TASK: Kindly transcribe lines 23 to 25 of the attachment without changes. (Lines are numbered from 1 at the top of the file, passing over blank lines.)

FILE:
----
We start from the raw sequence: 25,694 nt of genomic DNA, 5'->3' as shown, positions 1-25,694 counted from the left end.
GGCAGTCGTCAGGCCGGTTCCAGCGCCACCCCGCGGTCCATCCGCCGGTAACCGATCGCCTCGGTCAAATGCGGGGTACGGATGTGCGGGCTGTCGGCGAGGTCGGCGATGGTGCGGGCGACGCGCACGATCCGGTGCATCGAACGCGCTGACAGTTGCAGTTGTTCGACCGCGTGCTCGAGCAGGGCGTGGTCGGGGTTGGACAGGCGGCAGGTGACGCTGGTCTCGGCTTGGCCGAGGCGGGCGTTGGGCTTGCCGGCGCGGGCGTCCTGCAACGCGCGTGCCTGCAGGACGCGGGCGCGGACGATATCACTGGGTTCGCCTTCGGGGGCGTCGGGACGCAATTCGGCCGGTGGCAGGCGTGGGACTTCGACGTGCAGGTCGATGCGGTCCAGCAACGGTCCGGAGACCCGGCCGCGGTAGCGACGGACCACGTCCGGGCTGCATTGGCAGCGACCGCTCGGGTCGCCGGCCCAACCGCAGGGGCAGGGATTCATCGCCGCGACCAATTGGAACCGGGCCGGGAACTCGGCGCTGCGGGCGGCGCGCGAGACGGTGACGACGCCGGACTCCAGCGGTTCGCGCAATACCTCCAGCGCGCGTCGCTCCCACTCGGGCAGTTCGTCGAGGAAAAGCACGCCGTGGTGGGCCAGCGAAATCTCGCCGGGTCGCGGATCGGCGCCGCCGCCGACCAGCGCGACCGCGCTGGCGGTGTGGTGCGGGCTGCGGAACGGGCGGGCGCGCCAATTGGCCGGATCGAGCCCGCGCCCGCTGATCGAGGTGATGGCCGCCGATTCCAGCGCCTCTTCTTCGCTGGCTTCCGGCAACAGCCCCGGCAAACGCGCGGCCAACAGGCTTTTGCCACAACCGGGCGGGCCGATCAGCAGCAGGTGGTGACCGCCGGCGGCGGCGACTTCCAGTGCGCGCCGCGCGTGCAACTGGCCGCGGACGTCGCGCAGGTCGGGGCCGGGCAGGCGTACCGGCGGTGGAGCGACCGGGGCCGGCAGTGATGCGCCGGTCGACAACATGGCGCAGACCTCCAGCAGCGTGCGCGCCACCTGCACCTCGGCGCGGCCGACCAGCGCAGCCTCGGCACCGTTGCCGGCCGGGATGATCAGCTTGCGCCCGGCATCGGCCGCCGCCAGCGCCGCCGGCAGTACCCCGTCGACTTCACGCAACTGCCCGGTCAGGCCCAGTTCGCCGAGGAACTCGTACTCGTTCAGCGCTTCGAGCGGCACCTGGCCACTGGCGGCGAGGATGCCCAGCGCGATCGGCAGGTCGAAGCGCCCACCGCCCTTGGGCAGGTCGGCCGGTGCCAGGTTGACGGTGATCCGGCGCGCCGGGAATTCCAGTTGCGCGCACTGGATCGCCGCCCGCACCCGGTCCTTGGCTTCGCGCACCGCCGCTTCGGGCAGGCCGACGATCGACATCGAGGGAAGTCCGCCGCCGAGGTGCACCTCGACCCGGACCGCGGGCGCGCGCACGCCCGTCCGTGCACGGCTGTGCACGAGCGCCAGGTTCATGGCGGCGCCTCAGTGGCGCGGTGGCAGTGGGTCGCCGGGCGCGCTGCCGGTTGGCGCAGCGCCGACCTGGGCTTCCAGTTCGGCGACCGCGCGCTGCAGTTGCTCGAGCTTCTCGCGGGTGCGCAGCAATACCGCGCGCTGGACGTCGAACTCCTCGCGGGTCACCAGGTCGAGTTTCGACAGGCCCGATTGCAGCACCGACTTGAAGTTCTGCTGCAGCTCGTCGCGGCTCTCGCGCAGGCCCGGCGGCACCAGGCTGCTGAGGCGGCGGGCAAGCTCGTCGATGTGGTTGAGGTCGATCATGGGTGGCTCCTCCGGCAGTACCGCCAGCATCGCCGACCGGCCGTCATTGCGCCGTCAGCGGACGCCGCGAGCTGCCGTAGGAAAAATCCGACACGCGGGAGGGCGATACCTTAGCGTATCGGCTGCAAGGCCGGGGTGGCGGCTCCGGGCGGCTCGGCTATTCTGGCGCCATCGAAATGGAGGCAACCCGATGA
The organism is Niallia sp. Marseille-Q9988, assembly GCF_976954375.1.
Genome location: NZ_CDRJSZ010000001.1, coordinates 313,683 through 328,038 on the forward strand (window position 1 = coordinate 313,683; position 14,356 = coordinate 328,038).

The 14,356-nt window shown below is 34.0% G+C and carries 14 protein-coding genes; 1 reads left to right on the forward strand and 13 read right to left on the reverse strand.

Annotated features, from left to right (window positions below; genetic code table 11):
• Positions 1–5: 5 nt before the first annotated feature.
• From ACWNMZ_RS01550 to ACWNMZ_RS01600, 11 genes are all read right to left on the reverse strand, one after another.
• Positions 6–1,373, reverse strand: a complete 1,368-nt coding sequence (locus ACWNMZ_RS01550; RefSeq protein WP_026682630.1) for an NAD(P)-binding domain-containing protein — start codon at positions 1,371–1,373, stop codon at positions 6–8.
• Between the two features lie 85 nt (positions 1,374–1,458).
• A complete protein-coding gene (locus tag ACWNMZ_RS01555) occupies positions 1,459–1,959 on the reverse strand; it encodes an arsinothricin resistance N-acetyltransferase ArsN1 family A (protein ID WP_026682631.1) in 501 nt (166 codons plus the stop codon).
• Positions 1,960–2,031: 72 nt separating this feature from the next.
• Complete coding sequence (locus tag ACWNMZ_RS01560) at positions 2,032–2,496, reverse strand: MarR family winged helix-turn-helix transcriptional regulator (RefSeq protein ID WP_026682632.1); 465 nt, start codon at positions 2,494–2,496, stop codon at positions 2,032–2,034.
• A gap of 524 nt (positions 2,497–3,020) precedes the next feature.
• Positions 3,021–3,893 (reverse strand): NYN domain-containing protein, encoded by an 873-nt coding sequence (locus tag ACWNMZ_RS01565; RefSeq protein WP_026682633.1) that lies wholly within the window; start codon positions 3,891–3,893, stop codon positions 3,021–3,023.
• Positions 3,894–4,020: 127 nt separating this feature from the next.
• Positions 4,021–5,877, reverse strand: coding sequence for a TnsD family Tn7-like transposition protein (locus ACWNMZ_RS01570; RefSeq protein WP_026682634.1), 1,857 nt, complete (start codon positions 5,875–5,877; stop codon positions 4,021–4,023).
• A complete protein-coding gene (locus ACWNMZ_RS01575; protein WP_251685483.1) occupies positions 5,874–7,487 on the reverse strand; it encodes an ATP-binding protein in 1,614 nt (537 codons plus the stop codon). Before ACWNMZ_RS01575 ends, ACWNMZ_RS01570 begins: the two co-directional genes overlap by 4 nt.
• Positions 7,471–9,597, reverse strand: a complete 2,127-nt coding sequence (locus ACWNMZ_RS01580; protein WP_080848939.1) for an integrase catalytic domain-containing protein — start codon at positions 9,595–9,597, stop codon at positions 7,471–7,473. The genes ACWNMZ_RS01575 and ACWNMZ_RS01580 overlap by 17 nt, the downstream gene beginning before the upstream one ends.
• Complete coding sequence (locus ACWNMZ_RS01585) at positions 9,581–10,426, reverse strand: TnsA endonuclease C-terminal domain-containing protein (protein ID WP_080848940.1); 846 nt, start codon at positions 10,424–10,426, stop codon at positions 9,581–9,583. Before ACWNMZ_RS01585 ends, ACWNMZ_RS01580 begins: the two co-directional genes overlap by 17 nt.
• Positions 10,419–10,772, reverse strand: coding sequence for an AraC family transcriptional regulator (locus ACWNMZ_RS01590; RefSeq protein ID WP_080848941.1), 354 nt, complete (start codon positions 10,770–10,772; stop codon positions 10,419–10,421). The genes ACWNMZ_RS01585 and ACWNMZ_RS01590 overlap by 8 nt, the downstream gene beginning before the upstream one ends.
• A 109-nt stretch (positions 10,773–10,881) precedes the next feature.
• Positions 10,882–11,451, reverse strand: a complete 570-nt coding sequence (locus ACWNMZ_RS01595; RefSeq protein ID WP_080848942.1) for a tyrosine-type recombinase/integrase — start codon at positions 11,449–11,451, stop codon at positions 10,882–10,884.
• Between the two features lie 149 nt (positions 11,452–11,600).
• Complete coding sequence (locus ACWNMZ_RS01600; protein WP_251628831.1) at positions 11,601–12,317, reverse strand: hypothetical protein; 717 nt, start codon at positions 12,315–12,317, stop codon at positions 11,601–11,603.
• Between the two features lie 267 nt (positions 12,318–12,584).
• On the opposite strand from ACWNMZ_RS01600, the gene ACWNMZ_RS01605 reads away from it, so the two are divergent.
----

• Positions 10,882–11,451, reverse strand: a complete 570-nt coding sequence (locus ACWNMZ_RS01595; RefSeq protein ID WP_080848942.1) for a tyrosine-type recombinase/integrase — start codon at positions 11,449–11,451, stop codon at positions 10,882–10,884.
• Between the two features lie 149 nt (positions 11,452–11,600).
• Complete coding sequence (locus ACWNMZ_RS01600; protein WP_251628831.1) at positions 11,601–12,317, reverse strand: hypothetical protein; 717 nt, start codon at positions 12,315–12,317, stop codon at positions 11,601–11,603.